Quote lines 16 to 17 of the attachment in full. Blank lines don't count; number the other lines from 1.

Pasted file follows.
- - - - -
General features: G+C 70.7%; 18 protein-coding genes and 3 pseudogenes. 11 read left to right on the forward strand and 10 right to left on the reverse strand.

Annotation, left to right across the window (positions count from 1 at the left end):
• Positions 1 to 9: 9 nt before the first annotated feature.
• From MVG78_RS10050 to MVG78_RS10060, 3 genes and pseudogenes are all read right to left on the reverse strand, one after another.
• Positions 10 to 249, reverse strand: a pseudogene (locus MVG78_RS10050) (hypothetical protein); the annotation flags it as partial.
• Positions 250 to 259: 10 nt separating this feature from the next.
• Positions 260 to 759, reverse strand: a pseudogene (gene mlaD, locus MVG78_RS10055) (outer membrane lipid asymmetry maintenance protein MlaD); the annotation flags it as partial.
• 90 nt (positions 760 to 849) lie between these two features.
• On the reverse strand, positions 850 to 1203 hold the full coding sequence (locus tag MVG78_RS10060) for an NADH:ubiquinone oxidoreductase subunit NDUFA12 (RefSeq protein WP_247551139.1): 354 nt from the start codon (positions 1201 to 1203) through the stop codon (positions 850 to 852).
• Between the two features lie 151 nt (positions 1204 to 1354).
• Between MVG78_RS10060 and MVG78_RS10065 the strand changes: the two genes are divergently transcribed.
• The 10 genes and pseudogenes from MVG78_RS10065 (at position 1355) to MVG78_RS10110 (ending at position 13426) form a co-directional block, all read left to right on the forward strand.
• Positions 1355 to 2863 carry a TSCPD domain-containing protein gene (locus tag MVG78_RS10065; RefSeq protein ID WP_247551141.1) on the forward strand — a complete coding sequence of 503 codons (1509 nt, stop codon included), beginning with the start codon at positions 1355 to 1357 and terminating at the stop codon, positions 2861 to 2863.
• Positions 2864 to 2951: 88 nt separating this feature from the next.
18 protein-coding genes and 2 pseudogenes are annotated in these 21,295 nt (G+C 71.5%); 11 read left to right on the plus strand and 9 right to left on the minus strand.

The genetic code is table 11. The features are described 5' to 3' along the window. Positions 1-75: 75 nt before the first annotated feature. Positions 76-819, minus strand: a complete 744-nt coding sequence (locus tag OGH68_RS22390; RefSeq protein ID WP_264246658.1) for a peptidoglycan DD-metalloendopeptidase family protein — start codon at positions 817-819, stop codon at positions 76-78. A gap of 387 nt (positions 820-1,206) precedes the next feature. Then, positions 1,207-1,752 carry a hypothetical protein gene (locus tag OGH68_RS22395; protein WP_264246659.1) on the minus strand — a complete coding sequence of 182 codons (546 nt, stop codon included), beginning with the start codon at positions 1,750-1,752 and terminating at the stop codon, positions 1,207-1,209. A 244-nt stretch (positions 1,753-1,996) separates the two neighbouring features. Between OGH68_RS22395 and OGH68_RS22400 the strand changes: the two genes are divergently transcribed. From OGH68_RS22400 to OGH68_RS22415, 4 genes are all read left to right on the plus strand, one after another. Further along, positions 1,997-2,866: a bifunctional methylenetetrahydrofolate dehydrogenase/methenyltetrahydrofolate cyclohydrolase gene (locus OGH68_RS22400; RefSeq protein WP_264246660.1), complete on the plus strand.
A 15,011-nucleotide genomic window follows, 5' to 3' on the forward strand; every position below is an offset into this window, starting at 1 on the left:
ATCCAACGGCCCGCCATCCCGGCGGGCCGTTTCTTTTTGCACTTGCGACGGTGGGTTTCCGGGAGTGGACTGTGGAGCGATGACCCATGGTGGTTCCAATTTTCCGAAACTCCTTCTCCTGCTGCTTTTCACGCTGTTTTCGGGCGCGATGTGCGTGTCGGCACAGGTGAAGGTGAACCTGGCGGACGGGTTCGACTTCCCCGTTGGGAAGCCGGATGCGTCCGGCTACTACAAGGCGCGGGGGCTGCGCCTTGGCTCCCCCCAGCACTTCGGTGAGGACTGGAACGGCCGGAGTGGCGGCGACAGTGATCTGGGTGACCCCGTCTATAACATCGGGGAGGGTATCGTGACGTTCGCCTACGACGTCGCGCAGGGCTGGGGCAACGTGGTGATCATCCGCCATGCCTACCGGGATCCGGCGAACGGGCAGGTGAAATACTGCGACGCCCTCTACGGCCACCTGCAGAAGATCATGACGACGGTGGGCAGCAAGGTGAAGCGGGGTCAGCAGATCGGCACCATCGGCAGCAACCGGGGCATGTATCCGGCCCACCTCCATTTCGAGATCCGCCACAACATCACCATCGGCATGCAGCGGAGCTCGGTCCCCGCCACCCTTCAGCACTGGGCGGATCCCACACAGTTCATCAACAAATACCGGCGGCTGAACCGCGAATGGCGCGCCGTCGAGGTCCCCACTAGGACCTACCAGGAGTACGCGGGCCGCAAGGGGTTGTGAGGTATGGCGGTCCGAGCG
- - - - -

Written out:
The genetic code is table 11. The features are described 5' to 3' along the window. Positions 1-75: 75 nt before the first annotated feature. Positions 76-819, minus strand: a complete 744-nt coding sequence (locus tag OGH68_RS22390; RefSeq protein ID WP_264246658.1) for a peptidoglycan DD-metalloendopeptidase family protein — start codon at positions 817-819, stop codon at positions 76-78. A gap of 387 nt (positions 820-1,206) precedes the next feature. Then, positions 1,207-1,752 carry a hypothetical protein gene (locus tag OGH68_RS22395; protein WP_264246659.1) on the minus strand — a complete coding sequence of 182 codons (546 nt, stop codon included), beginning with the start codon at positions 1,750-1,752 and terminating at the stop codon, positions 1,207-1,209. A 244-nt stretch (positions 1,753-1,996) separates the two neighbouring features. Between OGH68_RS22395 and OGH68_RS22400 the strand changes: the two genes are divergently transcribed. From OGH68_RS22400 to OGH68_RS22415, 4 genes are all read left to right on the plus strand, one after another. Further along, positions 1,997-2,866: a bifunctional methylenetetrahydrofolate dehydrogenase/methenyltetrahydrofolate cyclohydrolase gene (locus OGH68_RS22400; RefSeq protein WP_264246660.1), complete on the plus strand.
A 15,011-nucleotide genomic window follows, 5' to 3' on the forward strand; every position below is an offset into this window, starting at 1 on the left: